The pericope ends in a terrible display of the Lord’s fury, as was divinely promised: “Then the Lord rained on Sodom and Gomorrah sulfur and fire from the Lord out of heaven; and he overthrew those cities, and all the Plain, and all the inhabitants of the cities, and what grew on the ground” (Vv. 24–25). For good measure, in one of the most memorable moments in the Bible, the Lord turns Lot’s wife into a pillar of salt when she looks back at the city (v. 26). Where was Abraham during all of this? Keeping his safe distance by overlooking the Jordan valley from Hebron, which from his vantage point looked like “the smoke of a furnace” (Vv. 27–28). The concluding lines of the account enshrine both its moral and narrative climax, “So it was that, when God destroyed the cities of the Plain, God remembered Abraham, and sent Lot out of the midst of the overthrow, when he overthrew the cities in which Lot had settled” (v. 29).
The “Sin of Sodom” Revisited
With the story fresh in our minds, and with a bit of broader ancient Near Eastern cultural background, we can revisit the question of what, precisely, was the sin of Sodom. “God destroyed [the city of Sodom] because of the terrible things that were being done there—but what exactly were those things?” asks James L. Kugel in his sweeping overview of classical biblical interpretation. He reminds us that the biblical authors themselves answer this question differently (compare Jeremiah 23:14; Ezekiel 16:49–50), to say nothing of biblical interpreters since Antiquity who have gone back and forth over whether the sin was primarily “sexual profligacy” or “pride or stinginess, [and] an unwillingness to help the unfortunate of this world.” In either case, there is little reason to argue with Nahum Sarna’s succinct description of the sin of Sodom as a “heinous moral and social corruption, an arrogant disregard of basic human rights, [and] a cynical insensitivity to the sufferings of others.” Indeed, I believe my reading of the text offered here can satisfactorily harmonize these two interpretations.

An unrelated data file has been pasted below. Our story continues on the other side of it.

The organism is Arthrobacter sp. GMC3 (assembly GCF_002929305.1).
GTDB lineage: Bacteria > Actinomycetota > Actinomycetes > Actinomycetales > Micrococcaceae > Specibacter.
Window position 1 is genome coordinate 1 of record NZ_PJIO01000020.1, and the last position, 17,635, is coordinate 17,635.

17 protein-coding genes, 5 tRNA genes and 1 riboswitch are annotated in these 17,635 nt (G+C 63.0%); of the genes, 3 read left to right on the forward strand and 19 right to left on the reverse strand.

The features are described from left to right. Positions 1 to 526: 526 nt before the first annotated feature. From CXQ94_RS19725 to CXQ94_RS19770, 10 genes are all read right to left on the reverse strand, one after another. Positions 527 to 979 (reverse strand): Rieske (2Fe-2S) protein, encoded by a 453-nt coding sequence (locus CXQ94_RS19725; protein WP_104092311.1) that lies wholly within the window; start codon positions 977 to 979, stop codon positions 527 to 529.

On the one hand is the sexual nature of the sin. This cannot, and indeed should not, be minimized by readers of the text. As both historical and contemporary interpreters have stressed, an act of homosexual sex, or at least an intended act of such, was a clear component of the sin of Sodom. But what many interpreters, including many Latter-day Saints, have failed to appreciate about this sexual component of the sin of Sodom is that it does not involve notions of sexual orientation (homosexual or otherwise) as such. The men of Sodom were not “gay” in even the remotest sense of contemporary LGBT identity if for no other reason than the ancients did not share modern conceptions of sexual orientation. This point has been argued persuasively by Ken Stone in a recent exegesis of the passages under consideration. Stone, along with other scholars such as Tikvah Frymer-Kensky, rightly recognizes that, to use indelicate but necessarily blunt language, the men of Sodom basically attempted to gang rape Lot’s guests. “The men of Sodom demand[ed] access to Lot’s guests in order to rape them,” Stone writes. “Although this demand contributes to the negative characterization of the city of Sodom as an evil place, any application of this characterization to contemporary forms of homosexuality ignores the connotations of same-sex sexual violence in the ancient world. Within that context, sexual penetration is understood not in terms of sexual orientation but rather in terms of social submission.”
I hasten to add that this does not negate the fact that the Hebrew Bible elsewhere deems homosexual acts an “abomination” (tôʿēbāh). The Mosaic law condemns such acts, an attitude undoubtedly shared by the author of Genesis 18–19 and his ancient Israelite audience. “[T]he inherently degrading quality of same-sex intercourse [in an ancient Israelite mindset] plays a key role in the narrator’s intent to elicit feelings of revulsion on the part of the [ancient] reader/hearer,” Gagnon reminds us. The ancient Israelite audience for which this text was intended certainly would have agreed that the homosexual acts of the men of Sodom were wrong, and in that sense, the modern conservative Judeo-Christian understanding of this passage that recognizes homosexuality as (sinful) behavior matches up with the cultural assumptions of the author. Notwithstanding, as Longman rightly insists, “We should not consider the city of Sodom to be filled with men who have same-sex attraction. Rather, these men want[ed] to humiliate their foreign visitors” through a heinous act of sexual violence.